The Washington Post has published a database of American enslavers. It includes some familiar names: Thomas Hart Benton, John C. Breckinridge, Preston Brooks, Aaron Burr, Pierce Butler, John C. Calhoun, Charles Carroll, Henry Clay, De Witt Clinton, Davy Crockett, Jefferson Davis, Stephen Douglas, William Henry Harrison, Sam Houston, Andrew Jackson, Andrew Johnson, Richard Henry Lee, James Madison, John Marshall, James Monroe, Robert Morris, John Peter Gabriel Muhlenberg, Charles Pinckney, James K. Polk, John Randolph, George Read, Philip Schuyler, Alexander Stephens, Richard Stockton, and Martin Van Buren,
Here is the intro to the database:
From the founding of the United States until long after the Civil War, hundreds of the elected leaders writing the nation’s laws were current or former slaveowners.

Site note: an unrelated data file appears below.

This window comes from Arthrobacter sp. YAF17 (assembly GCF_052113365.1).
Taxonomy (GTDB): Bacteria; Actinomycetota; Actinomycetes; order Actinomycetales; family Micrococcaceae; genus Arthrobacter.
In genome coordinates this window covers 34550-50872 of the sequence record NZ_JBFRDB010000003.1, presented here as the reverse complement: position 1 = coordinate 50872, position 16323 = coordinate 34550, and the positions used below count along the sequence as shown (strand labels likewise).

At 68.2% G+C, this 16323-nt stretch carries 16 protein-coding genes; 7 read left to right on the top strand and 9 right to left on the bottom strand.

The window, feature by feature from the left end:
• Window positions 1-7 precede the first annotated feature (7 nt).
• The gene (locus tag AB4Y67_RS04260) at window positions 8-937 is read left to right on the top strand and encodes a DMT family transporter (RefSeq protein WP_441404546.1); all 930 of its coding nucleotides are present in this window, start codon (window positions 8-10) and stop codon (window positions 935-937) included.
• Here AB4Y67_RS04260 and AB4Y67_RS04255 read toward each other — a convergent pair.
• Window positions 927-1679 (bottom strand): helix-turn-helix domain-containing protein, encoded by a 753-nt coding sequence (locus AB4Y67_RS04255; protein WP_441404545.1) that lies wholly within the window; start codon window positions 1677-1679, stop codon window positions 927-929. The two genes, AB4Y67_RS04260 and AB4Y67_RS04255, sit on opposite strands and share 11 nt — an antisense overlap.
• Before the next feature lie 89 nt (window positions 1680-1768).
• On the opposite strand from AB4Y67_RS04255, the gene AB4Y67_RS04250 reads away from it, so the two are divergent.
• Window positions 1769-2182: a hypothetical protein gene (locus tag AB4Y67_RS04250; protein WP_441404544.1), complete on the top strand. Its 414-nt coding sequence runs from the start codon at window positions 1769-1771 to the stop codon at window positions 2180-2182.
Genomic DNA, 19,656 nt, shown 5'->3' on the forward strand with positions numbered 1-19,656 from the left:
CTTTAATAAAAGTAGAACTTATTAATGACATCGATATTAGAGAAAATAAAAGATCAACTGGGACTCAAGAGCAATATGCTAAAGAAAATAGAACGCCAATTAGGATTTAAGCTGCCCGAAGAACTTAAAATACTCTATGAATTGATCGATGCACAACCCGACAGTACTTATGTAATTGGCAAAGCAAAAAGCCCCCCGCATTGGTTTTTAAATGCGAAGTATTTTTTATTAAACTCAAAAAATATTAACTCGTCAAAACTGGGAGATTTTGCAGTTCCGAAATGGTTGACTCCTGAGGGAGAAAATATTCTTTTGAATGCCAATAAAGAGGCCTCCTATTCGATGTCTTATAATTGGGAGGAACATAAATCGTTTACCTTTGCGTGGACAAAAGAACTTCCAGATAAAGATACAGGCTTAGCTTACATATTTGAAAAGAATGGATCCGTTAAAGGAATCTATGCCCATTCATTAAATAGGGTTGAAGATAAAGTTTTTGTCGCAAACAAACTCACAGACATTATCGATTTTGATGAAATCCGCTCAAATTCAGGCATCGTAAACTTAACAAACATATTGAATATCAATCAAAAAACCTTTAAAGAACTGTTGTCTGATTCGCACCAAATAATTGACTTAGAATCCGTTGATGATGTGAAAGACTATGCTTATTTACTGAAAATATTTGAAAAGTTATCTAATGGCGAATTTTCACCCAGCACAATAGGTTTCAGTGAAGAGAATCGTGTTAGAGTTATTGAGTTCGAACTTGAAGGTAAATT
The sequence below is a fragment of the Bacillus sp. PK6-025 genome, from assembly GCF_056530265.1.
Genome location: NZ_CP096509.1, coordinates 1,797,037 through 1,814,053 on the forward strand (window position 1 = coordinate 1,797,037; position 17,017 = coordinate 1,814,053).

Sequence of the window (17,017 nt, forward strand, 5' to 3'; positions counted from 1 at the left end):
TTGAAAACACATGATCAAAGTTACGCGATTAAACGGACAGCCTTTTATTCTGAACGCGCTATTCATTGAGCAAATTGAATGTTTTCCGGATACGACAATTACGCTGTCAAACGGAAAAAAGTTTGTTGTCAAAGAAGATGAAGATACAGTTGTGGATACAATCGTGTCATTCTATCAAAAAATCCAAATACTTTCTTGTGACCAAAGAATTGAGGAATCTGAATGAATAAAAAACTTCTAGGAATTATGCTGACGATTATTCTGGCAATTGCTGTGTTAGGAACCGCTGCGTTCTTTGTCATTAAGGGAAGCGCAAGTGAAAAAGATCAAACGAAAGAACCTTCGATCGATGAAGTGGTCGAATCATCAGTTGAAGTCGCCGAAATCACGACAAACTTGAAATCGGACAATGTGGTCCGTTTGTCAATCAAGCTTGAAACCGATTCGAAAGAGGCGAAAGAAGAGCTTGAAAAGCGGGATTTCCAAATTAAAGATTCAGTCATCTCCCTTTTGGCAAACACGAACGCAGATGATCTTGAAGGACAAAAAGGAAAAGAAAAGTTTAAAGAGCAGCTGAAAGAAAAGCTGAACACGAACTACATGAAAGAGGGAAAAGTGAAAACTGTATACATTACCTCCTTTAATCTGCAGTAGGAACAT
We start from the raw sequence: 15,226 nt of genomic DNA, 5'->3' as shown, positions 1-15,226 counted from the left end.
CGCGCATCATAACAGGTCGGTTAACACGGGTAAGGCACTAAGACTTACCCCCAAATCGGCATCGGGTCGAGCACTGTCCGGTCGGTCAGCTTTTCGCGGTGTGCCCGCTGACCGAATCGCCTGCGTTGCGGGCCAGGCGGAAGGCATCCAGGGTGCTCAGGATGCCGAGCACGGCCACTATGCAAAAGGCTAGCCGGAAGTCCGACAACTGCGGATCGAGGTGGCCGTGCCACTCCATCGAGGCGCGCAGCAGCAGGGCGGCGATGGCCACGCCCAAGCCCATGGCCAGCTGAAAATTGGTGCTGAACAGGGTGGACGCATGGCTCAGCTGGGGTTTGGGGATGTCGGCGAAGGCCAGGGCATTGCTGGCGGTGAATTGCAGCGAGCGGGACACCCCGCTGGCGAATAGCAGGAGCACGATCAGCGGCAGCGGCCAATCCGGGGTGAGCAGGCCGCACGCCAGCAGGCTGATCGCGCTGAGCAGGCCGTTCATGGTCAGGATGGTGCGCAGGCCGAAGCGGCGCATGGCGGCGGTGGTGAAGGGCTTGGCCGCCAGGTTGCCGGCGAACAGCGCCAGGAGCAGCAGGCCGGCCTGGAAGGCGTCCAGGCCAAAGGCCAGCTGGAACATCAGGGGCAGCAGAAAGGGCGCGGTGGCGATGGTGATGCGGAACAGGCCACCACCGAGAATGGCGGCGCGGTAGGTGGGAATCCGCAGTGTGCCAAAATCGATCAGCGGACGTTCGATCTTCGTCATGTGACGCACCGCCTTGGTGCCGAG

More than 1,700 people who served in the U.S. Congress in the 18th, 19th and even 20th centuries owned human beings at some point in their lives, according to a Washington Post investigation of censuses and other historical records.
The country is still grappling with the legacy of their embrace of slavery. The link between race and political power in early America echoes in complicated ways, from the racial inequities that persist to this day to the polarizing fights over voting rights and the way history is taught in schools.
The Washington Post created a database that shows enslavers in Congress represented 37 states, including not just the South but every state in New England, much of the Midwest, and many Western states.
Check out the project here.
Historian Joshua Rothman reflects on the database here.